(Bloomberg News) U.S. state and city debt is set to extend its longest rally in five years as investors put to work a record wave of cash from bonds that are maturing or being refinanced.

The $3.7 trillion municipal market is set for a sixth straight quarterly gain, the longest streak since 2007, according to Bank of America Merrill Lynch data. The securities have returned 1.9 percent since March 31. Another three-month advance would make the rally the best in 11 years.

Local-government debt has joined Treasuries in benefiting from Europe's sovereign debt crisis and signs of slowing economic growth. Municipal yields are close to the lowest since the 1960s, spurring localities from Hawaii to Florida to refinance higher-cost borrowings at the fastest clip since at least 2007. At the same time, defaults are in decline as revenue rebounds from the recession that ended in 2009.

"This market has regained a lot of its semi-safe haven status in the minds of individual investors," said Chris Mauro, head U.S. muni strategist at RBC Capital Markets in New York. "The sky didn't fall in. We've had limited cases of defaults."

Investors are set to receive about $142 billion in the three months through July from maturing and refunded bonds, a historic amount, according to Citigroup Inc. The flood has prompted the biggest addition to municipal mutual funds in three years, helping depress borrowing costs.

Four Decades

Local-government yields are close to the lowest in a generation. Twenty-year general obligations yield 3.95 percent, compared with an average of 5.88 percent since 1961, according to a Bond Buyer index.

States and cities have already sold about $108 billion of bonds to refinance debt this year through June 27, the most for the period since at least 2007, data compiled by Bloomberg show. About 59 percent of issuance has been for refinancing, compared with an average of 40 percent for the previous five years.

The Massachusetts Port Authority, which operates the Boston-Logan International Airport, plans a refunding sale in the next two weeks, data compiled by Bloomberg show. Polk County, Iowa, and Pocahontas, Arkansas, also have refunding sales scheduled.

This week, RBC increased its estimate for total 2012 municipal issuance to $365 billion from $340 billion because of "abnormally high refunding," Mauro said. The supply jump probably won't boost yields because it's "just swapping new bonds for old bonds," he said.

$180 Billion

Citigroup estimates that new bond sales will trail principal and coupon payments to investors for a second straight year. Including issuance for new projects, municipalities have sold almost $180 billion this year, compared with about $99 billion in the same period of 2011, data compiled by Bloomberg show.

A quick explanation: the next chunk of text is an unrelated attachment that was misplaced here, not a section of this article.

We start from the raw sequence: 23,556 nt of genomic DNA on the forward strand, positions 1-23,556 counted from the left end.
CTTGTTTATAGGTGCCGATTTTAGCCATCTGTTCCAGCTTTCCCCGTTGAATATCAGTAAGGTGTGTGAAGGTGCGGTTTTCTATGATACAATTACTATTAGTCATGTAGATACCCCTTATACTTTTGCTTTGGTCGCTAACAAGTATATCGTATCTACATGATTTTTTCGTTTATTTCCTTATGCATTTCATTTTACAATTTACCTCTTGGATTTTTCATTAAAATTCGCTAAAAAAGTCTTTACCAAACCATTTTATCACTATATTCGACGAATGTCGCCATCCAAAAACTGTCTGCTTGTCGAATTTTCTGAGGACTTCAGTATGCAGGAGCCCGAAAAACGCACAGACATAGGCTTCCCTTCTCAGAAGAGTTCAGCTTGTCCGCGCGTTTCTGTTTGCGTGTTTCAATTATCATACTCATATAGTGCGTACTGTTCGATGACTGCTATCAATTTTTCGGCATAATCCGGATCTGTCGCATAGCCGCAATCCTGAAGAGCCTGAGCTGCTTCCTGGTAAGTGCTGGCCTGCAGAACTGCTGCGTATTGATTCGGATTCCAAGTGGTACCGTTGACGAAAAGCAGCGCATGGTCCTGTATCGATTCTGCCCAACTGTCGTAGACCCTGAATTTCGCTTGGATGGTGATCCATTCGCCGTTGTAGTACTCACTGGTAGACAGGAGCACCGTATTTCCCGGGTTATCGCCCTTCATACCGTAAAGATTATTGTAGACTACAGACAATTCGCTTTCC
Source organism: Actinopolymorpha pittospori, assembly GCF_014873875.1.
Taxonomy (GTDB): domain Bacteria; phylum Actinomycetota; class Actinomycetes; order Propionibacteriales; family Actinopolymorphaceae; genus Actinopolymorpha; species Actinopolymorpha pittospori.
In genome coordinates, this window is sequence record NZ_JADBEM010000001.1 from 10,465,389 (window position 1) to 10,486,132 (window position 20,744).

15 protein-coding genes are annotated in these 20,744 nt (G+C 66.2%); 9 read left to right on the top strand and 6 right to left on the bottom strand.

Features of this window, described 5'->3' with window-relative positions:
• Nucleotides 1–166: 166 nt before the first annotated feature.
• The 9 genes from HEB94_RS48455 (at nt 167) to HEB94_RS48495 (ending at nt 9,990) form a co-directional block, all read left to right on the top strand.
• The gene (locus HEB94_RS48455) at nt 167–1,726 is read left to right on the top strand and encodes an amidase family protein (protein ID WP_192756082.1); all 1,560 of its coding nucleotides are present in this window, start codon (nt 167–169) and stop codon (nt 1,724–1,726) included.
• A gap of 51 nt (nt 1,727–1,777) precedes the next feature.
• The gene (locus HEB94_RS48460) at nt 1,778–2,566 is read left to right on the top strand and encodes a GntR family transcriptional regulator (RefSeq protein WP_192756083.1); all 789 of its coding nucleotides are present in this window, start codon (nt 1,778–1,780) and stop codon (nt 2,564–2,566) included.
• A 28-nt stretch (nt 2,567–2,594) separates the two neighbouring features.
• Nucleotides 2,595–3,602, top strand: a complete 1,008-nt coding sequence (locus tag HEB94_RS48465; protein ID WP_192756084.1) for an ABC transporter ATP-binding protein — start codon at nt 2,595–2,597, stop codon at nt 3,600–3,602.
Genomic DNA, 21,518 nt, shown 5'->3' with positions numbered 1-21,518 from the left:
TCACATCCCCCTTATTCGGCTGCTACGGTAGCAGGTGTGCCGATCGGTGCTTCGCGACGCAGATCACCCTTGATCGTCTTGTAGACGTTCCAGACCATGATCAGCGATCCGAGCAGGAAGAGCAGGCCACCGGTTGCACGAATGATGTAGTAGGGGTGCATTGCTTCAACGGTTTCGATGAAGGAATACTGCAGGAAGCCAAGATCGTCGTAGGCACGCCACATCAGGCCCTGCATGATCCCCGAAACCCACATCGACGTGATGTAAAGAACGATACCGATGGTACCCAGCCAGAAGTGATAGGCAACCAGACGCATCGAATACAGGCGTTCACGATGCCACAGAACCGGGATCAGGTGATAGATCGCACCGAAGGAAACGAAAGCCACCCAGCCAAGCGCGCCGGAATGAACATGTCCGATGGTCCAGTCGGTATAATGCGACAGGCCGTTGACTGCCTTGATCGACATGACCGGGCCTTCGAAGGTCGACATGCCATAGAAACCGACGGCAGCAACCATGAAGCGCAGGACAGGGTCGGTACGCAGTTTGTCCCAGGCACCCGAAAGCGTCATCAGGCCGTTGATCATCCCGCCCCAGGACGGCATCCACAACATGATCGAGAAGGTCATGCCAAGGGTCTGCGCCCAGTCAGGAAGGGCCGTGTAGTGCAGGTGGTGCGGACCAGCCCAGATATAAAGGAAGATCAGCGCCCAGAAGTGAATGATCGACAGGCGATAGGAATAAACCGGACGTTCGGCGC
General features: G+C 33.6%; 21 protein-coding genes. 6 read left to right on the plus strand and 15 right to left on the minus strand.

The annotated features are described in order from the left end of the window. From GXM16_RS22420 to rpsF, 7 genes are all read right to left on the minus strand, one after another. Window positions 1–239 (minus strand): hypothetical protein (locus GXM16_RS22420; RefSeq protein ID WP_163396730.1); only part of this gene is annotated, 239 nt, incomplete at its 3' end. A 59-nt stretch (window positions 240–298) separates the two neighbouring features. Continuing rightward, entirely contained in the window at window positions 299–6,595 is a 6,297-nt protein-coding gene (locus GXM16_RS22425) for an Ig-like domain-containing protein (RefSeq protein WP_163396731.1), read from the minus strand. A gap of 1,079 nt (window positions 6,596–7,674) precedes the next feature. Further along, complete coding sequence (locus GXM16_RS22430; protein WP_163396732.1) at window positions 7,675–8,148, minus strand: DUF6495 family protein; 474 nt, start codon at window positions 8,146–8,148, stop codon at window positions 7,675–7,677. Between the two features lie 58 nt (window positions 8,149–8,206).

"Supply is actually up a lot this year, but when you drill into it, refunding supply is up even more," said Jamie Pagliocco, director of bond managers overseeing $30 billion of munis at Fidelity Investments in Merrimack, New Hampshire. "Coupons are being called away and you have to reinvest them in today's marketplace at a substantially different yield level."

This quarter, munis have trailed gains in Treasuries, the primary haven for investors as European leaders have struggled to resolve their debt crisis while U.S. job growth has slowed. Federal debt has earned about 3.2 percent since March 31, Bank of America data show.

Treasuries Lead

With Treasuries leading the fixed-income rally, the 10-year benchmark muni yields, at 1.94 percent, are about 120 percent of those on like-maturity federal debt, Bloomberg Valuation data show. The ratio, a gauge of relative value between the two asset classes, has been above 100 percent since mid-May, enhancing the appeal of munis for investors seeking tax-exempt income.

Investors have added $14.7 billion to municipal-bond mutual funds in 2012, the most for the period since 2009, Lipper US Fund Flows data show. That compares with $21 billion withdrawn over the same period last year, the most since at least 1992, amid speculation that local-government defaults would climb.

Instead, missed payments have dropped. Thirty-seven issuers have defaulted through June 26, compared with 57 in the same period of 2011, according to Municipal Market Advisors.

In a sign of improving fiscal health, state tax collections rose in the first three months of 2012 for the ninth straight quarter, according to the Nelson A. Rockefeller Institute of Government in Albany, New York.

Following are pending sales:

NEW YORK CITY TRANSITIONAL FINANCE AUTHORITY plans to offer $850 million of Building Aid Revenue Bonds next month, according to the city's Office of Management and Budget. The bonds are secured by state payments to help finance public-school buildings. Moody's Investors Service rates the credit Aa3, fourth-highest. (Added June 28)

MASSACHUSETTS PORT AUTHORITY is set to issue $285 million in revenue debt as soon as next week, according to an offering statement. About $120 million will be subject to the alternative minimum tax, according to the document. (Added June 28)